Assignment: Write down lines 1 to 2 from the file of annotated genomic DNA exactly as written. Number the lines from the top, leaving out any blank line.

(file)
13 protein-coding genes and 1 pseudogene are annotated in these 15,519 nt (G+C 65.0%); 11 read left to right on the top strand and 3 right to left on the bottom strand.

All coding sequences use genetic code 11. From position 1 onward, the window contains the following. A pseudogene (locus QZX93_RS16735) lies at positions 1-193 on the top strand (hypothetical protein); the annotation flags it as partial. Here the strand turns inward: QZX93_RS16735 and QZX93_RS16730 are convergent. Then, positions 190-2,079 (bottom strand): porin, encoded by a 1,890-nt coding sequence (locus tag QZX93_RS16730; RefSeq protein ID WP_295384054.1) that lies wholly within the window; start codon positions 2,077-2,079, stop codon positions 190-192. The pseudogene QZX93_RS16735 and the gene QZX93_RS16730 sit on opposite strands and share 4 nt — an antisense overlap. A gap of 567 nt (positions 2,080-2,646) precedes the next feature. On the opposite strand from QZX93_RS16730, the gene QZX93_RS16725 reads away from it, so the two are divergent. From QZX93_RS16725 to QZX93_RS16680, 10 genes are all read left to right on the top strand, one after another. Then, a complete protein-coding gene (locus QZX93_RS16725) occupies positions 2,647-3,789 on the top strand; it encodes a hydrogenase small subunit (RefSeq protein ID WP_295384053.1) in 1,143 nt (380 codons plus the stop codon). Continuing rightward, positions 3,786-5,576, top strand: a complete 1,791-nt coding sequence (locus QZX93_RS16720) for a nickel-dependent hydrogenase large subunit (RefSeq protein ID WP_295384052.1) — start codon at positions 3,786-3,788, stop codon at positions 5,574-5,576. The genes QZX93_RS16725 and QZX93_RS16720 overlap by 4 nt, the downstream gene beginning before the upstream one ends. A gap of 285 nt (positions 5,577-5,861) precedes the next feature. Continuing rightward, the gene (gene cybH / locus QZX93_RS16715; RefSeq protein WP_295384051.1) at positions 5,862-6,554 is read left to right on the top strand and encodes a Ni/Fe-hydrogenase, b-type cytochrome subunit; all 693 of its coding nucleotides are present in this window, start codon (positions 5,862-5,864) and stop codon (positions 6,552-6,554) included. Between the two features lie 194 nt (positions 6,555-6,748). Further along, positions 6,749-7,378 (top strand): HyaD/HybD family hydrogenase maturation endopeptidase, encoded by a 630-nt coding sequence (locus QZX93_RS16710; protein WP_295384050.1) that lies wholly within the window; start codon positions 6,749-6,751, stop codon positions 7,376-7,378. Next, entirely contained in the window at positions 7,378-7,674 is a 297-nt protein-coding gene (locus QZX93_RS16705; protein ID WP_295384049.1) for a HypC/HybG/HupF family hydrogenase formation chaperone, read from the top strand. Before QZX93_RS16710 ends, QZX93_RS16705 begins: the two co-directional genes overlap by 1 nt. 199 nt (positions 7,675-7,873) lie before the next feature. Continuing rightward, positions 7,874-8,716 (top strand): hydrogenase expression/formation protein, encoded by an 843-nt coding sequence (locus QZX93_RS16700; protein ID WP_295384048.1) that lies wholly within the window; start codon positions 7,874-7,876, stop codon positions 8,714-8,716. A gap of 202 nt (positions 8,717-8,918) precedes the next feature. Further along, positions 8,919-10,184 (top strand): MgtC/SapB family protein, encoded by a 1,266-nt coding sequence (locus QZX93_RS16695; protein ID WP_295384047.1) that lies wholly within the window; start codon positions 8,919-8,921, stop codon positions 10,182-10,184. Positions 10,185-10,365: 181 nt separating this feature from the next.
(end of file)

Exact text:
13 protein-coding genes and 1 pseudogene are annotated in these 15,519 nt (G+C 65.0%); 11 read left to right on the top strand and 3 right to left on the bottom strand.

All coding sequences use genetic code 11. From position 1 onward, the window contains the following. A pseudogene (locus QZX93_RS16735) lies at positions 1-193 on the top strand (hypothetical protein); the annotation flags it as partial. Here the strand turns inward: QZX93_RS16735 and QZX93_RS16730 are convergent. Then, positions 190-2,079 (bottom strand): porin, encoded by a 1,890-nt coding sequence (locus tag QZX93_RS16730; RefSeq protein ID WP_295384054.1) that lies wholly within the window; start codon positions 2,077-2,079, stop codon positions 190-192. The pseudogene QZX93_RS16735 and the gene QZX93_RS16730 sit on opposite strands and share 4 nt — an antisense overlap. A gap of 567 nt (positions 2,080-2,646) precedes the next feature. On the opposite strand from QZX93_RS16730, the gene QZX93_RS16725 reads away from it, so the two are divergent. From QZX93_RS16725 to QZX93_RS16680, 10 genes are all read left to right on the top strand, one after another. Then, a complete protein-coding gene (locus QZX93_RS16725) occupies positions 2,647-3,789 on the top strand; it encodes a hydrogenase small subunit (RefSeq protein ID WP_295384053.1) in 1,143 nt (380 codons plus the stop codon). Continuing rightward, positions 3,786-5,576, top strand: a complete 1,791-nt coding sequence (locus QZX93_RS16720) for a nickel-dependent hydrogenase large subunit (RefSeq protein ID WP_295384052.1) — start codon at positions 3,786-3,788, stop codon at positions 5,574-5,576. The genes QZX93_RS16725 and QZX93_RS16720 overlap by 4 nt, the downstream gene beginning before the upstream one ends. A gap of 285 nt (positions 5,577-5,861) precedes the next feature. Continuing rightward, the gene (gene cybH / locus QZX93_RS16715; RefSeq protein WP_295384051.1) at positions 5,862-6,554 is read left to right on the top strand and encodes a Ni/Fe-hydrogenase, b-type cytochrome subunit; all 693 of its coding nucleotides are present in this window, start codon (positions 5,862-5,864) and stop codon (positions 6,552-6,554) included. Between the two features lie 194 nt (positions 6,555-6,748). Further along, positions 6,749-7,378 (top strand): HyaD/HybD family hydrogenase maturation endopeptidase, encoded by a 630-nt coding sequence (locus QZX93_RS16710; protein WP_295384050.1) that lies wholly within the window; start codon positions 6,749-6,751, stop codon positions 7,376-7,378. Next, entirely contained in the window at positions 7,378-7,674 is a 297-nt protein-coding gene (locus QZX93_RS16705; protein ID WP_295384049.1) for a HypC/HybG/HupF family hydrogenase formation chaperone, read from the top strand. Before QZX93_RS16710 ends, QZX93_RS16705 begins: the two co-directional genes overlap by 1 nt. 199 nt (positions 7,675-7,873) lie before the next feature. Continuing rightward, positions 7,874-8,716 (top strand): hydrogenase expression/formation protein, encoded by an 843-nt coding sequence (locus QZX93_RS16700; protein ID WP_295384048.1) that lies wholly within the window; start codon positions 7,874-7,876, stop codon positions 8,714-8,716. A gap of 202 nt (positions 8,717-8,918) precedes the next feature. Further along, positions 8,919-10,184 (top strand): MgtC/SapB family protein, encoded by a 1,266-nt coding sequence (locus QZX93_RS16695; protein ID WP_295384047.1) that lies wholly within the window; start codon positions 8,919-8,921, stop codon positions 10,182-10,184. Positions 10,185-10,365: 181 nt separating this feature from the next.